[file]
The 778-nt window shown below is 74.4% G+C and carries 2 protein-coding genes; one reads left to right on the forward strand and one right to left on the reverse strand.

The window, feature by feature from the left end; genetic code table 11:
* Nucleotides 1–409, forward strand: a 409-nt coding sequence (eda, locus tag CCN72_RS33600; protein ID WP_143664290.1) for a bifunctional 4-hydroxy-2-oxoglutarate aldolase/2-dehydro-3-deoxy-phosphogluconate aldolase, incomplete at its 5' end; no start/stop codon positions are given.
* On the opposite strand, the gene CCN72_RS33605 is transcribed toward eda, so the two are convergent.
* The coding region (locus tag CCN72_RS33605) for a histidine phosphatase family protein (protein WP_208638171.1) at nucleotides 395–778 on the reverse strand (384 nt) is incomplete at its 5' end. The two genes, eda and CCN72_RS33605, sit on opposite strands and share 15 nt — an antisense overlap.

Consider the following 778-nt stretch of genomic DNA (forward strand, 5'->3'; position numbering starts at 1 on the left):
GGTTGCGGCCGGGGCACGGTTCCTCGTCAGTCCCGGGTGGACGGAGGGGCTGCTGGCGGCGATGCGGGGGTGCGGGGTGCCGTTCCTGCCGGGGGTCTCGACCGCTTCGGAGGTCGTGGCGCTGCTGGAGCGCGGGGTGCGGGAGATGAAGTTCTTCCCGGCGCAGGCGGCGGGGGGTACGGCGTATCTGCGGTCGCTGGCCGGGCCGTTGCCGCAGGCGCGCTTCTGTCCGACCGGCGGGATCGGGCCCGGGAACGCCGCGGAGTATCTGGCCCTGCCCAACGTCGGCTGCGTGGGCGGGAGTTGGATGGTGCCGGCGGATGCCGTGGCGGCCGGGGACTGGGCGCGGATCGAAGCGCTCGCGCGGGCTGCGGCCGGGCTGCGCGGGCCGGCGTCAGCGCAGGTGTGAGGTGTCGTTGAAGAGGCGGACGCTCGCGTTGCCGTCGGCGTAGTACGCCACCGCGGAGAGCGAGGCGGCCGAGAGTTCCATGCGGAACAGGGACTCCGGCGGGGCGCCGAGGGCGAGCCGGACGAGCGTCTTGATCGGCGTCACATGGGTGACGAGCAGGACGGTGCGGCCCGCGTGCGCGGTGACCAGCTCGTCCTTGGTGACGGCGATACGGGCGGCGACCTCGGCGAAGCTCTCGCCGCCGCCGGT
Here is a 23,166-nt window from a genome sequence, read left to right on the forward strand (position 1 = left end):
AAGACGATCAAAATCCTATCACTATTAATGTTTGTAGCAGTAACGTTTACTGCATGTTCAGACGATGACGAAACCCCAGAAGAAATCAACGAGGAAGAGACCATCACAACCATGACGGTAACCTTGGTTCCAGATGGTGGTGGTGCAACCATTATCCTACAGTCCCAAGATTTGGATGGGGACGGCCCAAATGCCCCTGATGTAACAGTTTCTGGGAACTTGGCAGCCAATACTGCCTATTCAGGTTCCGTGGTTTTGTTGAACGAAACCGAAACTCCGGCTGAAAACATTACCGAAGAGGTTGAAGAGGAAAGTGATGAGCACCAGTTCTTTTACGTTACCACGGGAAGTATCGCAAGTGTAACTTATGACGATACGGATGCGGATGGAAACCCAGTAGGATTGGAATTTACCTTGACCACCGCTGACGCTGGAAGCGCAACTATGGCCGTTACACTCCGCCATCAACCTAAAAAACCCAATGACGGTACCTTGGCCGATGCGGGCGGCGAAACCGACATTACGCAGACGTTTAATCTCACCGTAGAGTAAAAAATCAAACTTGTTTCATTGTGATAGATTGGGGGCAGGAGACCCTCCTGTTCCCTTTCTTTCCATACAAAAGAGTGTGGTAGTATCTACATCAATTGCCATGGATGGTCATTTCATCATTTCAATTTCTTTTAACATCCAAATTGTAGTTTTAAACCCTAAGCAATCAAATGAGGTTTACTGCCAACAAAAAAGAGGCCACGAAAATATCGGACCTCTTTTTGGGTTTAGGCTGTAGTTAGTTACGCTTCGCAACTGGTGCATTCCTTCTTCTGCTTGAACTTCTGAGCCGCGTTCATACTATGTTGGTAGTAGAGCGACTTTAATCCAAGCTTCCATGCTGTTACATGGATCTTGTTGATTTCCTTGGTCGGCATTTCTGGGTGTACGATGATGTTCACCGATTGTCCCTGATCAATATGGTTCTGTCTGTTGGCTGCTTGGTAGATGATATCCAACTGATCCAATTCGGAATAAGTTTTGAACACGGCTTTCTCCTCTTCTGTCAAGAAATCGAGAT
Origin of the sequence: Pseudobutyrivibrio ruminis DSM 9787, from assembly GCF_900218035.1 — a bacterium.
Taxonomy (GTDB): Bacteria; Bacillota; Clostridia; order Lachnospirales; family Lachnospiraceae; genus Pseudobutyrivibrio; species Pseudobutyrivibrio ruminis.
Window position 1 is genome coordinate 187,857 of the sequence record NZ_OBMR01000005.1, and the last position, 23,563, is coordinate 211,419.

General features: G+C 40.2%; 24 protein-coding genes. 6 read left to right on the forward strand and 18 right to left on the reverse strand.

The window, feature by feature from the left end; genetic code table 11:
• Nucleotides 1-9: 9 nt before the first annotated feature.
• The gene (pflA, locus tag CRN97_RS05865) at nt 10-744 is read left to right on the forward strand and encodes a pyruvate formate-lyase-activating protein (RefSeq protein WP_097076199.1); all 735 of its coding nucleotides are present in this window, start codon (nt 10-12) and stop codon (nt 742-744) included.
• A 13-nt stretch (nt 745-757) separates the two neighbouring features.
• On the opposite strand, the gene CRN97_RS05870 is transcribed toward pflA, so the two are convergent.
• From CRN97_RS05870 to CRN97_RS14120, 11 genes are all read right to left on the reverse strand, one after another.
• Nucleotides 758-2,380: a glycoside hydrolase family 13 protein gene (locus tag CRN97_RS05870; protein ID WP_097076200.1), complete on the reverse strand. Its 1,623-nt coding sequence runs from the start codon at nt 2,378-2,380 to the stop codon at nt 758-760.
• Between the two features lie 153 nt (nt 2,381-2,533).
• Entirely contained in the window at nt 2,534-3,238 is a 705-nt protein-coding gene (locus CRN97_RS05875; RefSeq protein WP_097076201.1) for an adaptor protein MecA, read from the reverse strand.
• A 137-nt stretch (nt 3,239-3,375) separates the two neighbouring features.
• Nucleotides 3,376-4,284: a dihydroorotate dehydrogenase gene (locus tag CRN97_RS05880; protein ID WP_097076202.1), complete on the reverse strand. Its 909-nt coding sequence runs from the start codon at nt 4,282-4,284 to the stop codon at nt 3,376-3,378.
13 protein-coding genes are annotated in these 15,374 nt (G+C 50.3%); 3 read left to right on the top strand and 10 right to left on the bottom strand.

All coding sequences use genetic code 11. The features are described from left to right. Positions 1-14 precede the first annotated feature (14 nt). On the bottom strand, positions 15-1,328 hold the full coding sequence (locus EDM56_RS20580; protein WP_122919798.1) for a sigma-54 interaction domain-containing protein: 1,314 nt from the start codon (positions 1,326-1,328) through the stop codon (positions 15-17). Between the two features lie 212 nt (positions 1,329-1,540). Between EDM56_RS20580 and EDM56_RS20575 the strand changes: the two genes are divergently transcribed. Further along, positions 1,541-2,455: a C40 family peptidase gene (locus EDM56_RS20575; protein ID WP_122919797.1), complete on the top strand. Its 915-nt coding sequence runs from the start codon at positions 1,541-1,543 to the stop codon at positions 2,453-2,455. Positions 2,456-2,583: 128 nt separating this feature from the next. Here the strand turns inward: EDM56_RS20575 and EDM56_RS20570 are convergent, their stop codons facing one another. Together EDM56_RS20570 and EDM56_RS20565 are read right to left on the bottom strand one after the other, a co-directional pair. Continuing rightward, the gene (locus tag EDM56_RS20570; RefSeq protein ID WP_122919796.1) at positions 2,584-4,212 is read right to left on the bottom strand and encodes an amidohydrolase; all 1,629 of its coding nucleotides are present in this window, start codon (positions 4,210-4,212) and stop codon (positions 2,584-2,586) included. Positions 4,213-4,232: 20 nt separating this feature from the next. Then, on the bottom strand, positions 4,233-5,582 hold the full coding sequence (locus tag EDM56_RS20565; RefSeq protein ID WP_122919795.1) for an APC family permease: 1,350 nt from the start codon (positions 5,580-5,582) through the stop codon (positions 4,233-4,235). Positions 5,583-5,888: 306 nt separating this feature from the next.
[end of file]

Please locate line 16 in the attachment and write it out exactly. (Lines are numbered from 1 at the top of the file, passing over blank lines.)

• The gene (pflA, locus tag CRN97_RS05865) at nt 10-744 is read left to right on the forward strand and encodes a pyruvate formate-lyase-activating protein (RefSeq protein WP_097076199.1); all 735 of its coding nucleotides are present in this window, start codon (nt 10-12) and stop codon (nt 742-744) included.